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Everything you need to know about the lightweight Jaguar E-type

Six new Jaguar E-type Lightweights have been built by the factory, completing the original 1963-64 run of cars. The new cars aren't strictly replicas, but are reproductions of the original, race-bred Lightweight E-type, which are better described as 'continuation' cars.

The cars are described by Jaguar as the missing six vehicles from the company's Lightweight E-type project, which originally started in February 1963 - with the objective of building 18 ‘Special GT E-type Cars’. In the end, only 12 of the aluminium bodied Lightweight E-types were built, the last in 1964. But the remaining six designated chassis numbers remained unused. Until now.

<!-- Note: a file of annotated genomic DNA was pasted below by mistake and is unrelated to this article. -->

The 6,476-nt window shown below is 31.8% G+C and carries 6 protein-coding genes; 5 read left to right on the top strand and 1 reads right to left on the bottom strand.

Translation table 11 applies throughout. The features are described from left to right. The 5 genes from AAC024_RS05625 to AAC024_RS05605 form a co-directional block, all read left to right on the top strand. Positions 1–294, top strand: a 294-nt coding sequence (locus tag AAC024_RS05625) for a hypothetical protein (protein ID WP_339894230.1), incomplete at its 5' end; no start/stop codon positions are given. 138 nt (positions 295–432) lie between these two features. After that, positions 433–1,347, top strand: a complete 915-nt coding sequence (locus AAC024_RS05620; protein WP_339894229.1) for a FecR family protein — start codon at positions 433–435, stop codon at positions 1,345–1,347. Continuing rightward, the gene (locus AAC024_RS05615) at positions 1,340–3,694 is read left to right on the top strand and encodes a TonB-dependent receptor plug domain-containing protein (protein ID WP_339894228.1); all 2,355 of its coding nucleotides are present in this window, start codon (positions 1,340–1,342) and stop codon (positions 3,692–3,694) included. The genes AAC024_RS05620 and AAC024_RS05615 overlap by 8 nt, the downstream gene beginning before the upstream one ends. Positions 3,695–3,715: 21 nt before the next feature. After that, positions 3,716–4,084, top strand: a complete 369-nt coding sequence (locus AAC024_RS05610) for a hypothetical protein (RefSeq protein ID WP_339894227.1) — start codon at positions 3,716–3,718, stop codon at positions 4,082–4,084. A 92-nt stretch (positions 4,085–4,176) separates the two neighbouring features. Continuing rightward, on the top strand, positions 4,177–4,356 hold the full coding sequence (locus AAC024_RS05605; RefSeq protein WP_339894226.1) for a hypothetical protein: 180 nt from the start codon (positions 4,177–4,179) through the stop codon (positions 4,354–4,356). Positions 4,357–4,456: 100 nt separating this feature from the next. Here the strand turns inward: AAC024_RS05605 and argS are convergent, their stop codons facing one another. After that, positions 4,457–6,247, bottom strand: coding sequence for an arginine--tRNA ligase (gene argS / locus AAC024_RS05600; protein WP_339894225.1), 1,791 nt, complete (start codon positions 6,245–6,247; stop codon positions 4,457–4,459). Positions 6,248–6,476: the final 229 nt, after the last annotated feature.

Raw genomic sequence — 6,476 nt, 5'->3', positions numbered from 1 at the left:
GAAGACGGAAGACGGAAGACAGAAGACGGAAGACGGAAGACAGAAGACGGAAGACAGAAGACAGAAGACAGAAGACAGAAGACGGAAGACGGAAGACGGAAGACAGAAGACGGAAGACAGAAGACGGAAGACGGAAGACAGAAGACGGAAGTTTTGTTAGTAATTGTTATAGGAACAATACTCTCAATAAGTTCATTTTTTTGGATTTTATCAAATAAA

Here's an insider's guide to the cars.

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The most important bit is the car’s aluminium bodyshell, which is used to save weight – 114kg in total compared to the standard car.

But despite the enormous advances in technology since the early 1960s, the old ways were the best. So while high-strength aluminium alloys and bonded structures would have been invisible, they would not have been true to the original design – and nor would they have conformed to the FIA’s homologation requirements for historic racing.

Instead, today’s state-of-the-art technology was used to make sure the car was a faithful rendition of the original with inner and outer surfaces of a Lightweight bodyshell digitally mapped.

Approximately 75 per cent of the panels are made in-house at Whitley, with just a few very large pressings being supplied by external specialists using Jaguar-designed tooling.


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